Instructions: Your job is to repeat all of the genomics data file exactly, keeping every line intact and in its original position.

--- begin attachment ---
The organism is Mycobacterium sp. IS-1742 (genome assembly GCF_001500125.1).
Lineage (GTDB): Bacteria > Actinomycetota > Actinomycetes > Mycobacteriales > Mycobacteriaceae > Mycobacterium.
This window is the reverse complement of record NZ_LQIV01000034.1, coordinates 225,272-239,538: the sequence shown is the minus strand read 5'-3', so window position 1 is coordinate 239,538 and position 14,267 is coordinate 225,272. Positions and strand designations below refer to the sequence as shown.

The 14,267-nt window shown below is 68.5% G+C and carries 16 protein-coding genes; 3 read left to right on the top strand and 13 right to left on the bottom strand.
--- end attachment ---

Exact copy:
The organism is Mycobacterium sp. IS-1742 (genome assembly GCF_001500125.1).
Lineage (GTDB): Bacteria > Actinomycetota > Actinomycetes > Mycobacteriales > Mycobacteriaceae > Mycobacterium.
This window is the reverse complement of record NZ_LQIV01000034.1, coordinates 225,272-239,538: the sequence shown is the minus strand read 5'-3', so window position 1 is coordinate 239,538 and position 14,267 is coordinate 225,272. Positions and strand designations below refer to the sequence as shown.

The 14,267-nt window shown below is 68.5% G+C and carries 16 protein-coding genes; 3 read left to right on the top strand and 13 right to left on the bottom strand.